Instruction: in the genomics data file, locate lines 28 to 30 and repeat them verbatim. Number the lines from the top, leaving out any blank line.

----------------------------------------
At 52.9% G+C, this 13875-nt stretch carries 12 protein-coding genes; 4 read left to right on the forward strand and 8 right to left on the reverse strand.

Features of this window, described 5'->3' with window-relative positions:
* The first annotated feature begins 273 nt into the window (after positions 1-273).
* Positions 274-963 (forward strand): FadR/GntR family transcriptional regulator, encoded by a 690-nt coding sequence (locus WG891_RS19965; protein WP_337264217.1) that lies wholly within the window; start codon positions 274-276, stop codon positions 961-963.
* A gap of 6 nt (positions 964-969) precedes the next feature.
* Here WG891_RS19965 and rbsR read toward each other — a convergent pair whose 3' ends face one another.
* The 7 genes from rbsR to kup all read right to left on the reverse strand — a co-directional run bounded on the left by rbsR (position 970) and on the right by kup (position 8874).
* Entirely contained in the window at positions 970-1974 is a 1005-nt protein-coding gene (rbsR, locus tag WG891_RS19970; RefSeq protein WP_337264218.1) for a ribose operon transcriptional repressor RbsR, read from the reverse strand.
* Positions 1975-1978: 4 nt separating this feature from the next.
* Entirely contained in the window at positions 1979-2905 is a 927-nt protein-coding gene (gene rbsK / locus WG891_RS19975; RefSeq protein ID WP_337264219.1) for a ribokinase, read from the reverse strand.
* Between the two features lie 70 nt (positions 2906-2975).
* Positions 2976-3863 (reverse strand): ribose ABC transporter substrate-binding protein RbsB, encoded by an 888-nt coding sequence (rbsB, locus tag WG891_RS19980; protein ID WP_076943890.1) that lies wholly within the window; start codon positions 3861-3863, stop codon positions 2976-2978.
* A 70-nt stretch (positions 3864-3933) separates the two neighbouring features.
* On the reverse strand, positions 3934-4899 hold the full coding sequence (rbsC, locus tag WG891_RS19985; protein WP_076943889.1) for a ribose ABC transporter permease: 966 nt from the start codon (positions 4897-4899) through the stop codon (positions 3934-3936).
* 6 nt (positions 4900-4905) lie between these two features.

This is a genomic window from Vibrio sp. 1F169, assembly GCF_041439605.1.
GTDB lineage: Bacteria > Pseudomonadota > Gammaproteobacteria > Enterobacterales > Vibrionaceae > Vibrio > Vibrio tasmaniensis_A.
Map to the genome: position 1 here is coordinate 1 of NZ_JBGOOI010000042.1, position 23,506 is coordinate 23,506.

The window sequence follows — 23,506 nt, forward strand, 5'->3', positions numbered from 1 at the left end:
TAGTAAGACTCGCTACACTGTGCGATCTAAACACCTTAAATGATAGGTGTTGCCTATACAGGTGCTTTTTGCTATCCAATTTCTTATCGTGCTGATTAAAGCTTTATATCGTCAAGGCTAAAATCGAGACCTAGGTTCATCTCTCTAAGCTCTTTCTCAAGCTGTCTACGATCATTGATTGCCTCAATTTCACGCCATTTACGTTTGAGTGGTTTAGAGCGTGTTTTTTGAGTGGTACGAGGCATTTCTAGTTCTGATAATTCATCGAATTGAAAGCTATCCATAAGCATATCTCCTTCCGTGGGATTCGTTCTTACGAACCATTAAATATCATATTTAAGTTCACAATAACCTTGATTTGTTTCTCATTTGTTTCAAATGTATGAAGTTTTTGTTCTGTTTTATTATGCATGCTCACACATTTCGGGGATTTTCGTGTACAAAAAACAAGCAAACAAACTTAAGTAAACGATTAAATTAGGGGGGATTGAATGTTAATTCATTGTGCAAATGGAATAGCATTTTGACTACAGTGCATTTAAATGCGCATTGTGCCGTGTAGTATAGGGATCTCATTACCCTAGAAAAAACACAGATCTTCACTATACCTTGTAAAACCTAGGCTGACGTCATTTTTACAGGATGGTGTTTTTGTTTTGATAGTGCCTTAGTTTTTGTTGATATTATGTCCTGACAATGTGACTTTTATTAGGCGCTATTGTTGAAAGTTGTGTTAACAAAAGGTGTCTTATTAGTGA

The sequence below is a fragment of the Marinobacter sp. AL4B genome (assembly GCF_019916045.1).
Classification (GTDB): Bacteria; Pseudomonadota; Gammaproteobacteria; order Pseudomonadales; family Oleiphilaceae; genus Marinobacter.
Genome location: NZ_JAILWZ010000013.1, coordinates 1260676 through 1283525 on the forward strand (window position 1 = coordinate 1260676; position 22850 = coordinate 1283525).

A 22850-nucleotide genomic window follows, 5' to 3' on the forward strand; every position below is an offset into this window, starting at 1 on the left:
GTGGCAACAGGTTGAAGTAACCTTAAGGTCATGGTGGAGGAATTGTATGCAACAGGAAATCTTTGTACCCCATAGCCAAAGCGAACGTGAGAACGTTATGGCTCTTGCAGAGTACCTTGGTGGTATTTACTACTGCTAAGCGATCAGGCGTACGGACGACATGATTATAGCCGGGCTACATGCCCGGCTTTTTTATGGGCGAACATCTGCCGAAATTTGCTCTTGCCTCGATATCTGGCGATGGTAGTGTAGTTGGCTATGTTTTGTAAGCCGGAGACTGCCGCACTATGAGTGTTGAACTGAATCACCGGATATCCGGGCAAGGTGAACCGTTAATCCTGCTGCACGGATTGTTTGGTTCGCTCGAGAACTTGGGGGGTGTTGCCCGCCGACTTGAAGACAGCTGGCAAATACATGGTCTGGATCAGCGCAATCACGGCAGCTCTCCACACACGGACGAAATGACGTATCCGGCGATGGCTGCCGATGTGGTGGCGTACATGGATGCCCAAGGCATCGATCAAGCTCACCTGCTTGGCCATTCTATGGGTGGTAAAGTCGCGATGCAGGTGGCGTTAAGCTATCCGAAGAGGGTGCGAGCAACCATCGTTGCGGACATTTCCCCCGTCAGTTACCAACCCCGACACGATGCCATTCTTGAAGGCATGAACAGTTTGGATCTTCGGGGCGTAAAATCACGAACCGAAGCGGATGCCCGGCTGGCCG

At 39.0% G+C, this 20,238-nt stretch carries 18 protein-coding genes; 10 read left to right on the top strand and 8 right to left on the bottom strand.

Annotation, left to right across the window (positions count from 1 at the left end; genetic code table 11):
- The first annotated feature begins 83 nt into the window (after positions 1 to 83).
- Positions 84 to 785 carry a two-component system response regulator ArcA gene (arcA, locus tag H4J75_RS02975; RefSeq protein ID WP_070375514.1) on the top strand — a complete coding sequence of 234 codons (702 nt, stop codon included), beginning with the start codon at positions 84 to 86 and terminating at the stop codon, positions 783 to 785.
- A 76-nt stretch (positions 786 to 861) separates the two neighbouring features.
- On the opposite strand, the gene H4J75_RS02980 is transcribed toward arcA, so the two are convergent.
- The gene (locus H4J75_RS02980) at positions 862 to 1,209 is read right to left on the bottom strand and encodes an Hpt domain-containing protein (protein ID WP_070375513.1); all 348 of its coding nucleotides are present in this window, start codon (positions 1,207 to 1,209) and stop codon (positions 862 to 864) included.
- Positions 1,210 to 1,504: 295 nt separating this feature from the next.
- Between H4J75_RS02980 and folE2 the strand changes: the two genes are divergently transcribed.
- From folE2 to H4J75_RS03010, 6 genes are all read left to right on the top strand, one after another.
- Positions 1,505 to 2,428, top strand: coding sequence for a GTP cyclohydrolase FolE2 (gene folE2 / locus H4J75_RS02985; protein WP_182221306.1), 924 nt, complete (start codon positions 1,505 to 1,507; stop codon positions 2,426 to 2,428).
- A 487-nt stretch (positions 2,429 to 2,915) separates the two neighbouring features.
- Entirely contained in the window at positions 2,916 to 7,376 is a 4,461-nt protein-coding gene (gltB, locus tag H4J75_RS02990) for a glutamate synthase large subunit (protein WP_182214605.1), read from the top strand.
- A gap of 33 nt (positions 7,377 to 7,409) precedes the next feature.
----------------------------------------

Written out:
- The first annotated feature begins 83 nt into the window (after positions 1 to 83).
- Positions 84 to 785 carry a two-component system response regulator ArcA gene (arcA, locus tag H4J75_RS02975; RefSeq protein ID WP_070375514.1) on the top strand — a complete coding sequence of 234 codons (702 nt, stop codon included), beginning with the start codon at positions 84 to 86 and terminating at the stop codon, positions 783 to 785.
- A 76-nt stretch (positions 786 to 861) separates the two neighbouring features.